Liebherr launches 150 tonne mobile crane

By Alex Dahm20 October 2020

As a 150 tonner, the new LTM 1150-5.3 wheeled mobile telescopic crane joins the Liebherr range above the also-new 120 tonne capacity LTM 1120-4.1 introduced in April 2020.

Liebherr launched the LTM 1150-5.3 on 20 October 2020

Liebherr launched the LTM 1150-5.3 on 20 October 2020

In the range immediately above the latest model is the now 180 tonne capacity LTM 1160-5.2. The new LTM 1150-5.3 replaces the 130 tonne capacity LTM 1130-5.1 of which Liebherr built 1,500 units. The first version of the five axle 150 tonner, the LTM 1150-5.1, was replaced in 2006 by the LTM 1150-5.2 but it was almost immediately renamed LTM 1160-5.1.

The latest crane’s 66 metre boom is 10 percent (an impressive 6 metres) longer than the outgoing 130 and capacity is given as being 15 % higher on average, both on full or part ballast. Interesting to note that the improved performance is achieved from a vehicle with the same gross weight as its predecessor. At 12 tonnes per axle, the new five axle model travels with 9 tonnes of counterweight.

Liebherr unveiled the new single-engine crane on 20 October 2020 in an online launch. Christoph Kleiner, sales director, explains “the jewel in your fleet” as “a flexible all-rounder, the LTM 1150-5.3 will enhance any crane fleet like a jewel – it has the longest boom in this crane class at 66 metres and can compete with crane models in the 200 tonne lifting capacity class. It delivers outstanding lifting capacities when fully raised and at large radii. And it is immediately ready for use once it reaches the site. This is because the new 150 tonne crane carries nine tonnes of a ballast with a gross weight of 60 tonnes. That means it can complete lots of jobs without requiring additional ballast transport vehicles. That saves time and money and makes the crane even more valuable to crane contractors.”

Extending the new crane’s boom to 60 metres (the same as the outgoing model’s maximum) the LTM 1150-5.3 lifts 12 tonnes, which is 1.5 tonnes more than the old one, Liebherr said. Capacity at the full 66 metres is more than 9 tonnes, making it suitable for tower crane assembly and building radio masts.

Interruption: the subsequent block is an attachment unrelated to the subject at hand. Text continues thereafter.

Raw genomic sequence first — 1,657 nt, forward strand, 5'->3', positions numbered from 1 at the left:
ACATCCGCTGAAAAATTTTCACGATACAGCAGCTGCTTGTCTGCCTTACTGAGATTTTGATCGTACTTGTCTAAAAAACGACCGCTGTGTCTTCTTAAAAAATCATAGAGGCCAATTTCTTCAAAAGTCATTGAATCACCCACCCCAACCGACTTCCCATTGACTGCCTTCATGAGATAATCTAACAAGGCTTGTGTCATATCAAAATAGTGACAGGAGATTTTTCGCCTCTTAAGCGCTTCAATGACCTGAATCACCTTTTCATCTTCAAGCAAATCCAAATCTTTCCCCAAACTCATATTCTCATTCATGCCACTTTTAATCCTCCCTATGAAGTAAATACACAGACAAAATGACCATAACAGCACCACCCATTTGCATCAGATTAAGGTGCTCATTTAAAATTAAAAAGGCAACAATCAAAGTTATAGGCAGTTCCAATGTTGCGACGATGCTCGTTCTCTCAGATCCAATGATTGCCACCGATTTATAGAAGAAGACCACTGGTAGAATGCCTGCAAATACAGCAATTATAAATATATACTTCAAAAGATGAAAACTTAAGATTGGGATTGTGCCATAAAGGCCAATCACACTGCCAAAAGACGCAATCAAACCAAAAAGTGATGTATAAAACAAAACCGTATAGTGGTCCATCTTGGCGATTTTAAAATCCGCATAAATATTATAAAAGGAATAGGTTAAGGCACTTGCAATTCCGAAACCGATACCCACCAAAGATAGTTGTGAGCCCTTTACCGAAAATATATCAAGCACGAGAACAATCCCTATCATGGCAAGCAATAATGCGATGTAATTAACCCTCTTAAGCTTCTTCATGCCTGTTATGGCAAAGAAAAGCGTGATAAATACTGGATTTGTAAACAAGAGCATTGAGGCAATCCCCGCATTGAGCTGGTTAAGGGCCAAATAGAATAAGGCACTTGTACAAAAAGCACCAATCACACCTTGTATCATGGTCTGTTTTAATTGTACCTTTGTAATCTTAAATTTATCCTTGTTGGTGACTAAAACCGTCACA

Adding the lattice extensions gives a maximum hook height of 92 metres and a radius up to 72 metres. For this, a 7 metre lattice section as a boom extension and the 10.8 to 19 metre double folding jib are required. Hydraulic adjustment of the jib is possible between 0 and 40 degrees. Also available are a 2.9 metre erection jib and a runner, which can be swung to the side. The lattice extensions can be used on several other Liebherr models between 100 and 180 tonnes capacity.

A feature claimed as a first on telescopic cranes is the LTM 1150-5.3’s adjustable hook block. Liebherr has a new range of blocks with steel plates attached to both sides. Their number can be altered to change the weight of the block to suit different situations.

Existing blocks in this capacity class typically weigh 700 kg, Liebherr said, while the new one weighs 500 kg but can be increased to 700 kg with the simple addition of more steel plates. This new design is available on blocks with between one and seven sheaves and they can be used with 19 or 21 mm diameter hoist rope.

Power for the whole crane is from a 400 kW (544 hp) six-cylinder Liebherr diesel in the carrier. It is a Stage V exhaust emission engine and can be configured to comply with other regulations, for example, Tier 4 for the USA or stage IIIA for less regulated countries.

It is driven via a ZF-TraXon gearbox and includes Ecodrive for travel and eco mode for crane operation, both to save fuel and reduce noise and carbon dioxide emission. The Hillstart Aid function is also included.


Latest News
New 300 tonne Liebherr with 90 metre boom
Liebherr announces 300 tonne mobile crane with 90 metre telescopic boom and 12 tonnes per axle
Cummins names Wiltrout VP of Corporate Strategy
Has served in a variety of roles in 12 years at the company
Top training practices for increased construction productivity
Zack Parnell discusses how top practices align with McKinsey & Company’s ‘Construction Productivity Imperative.’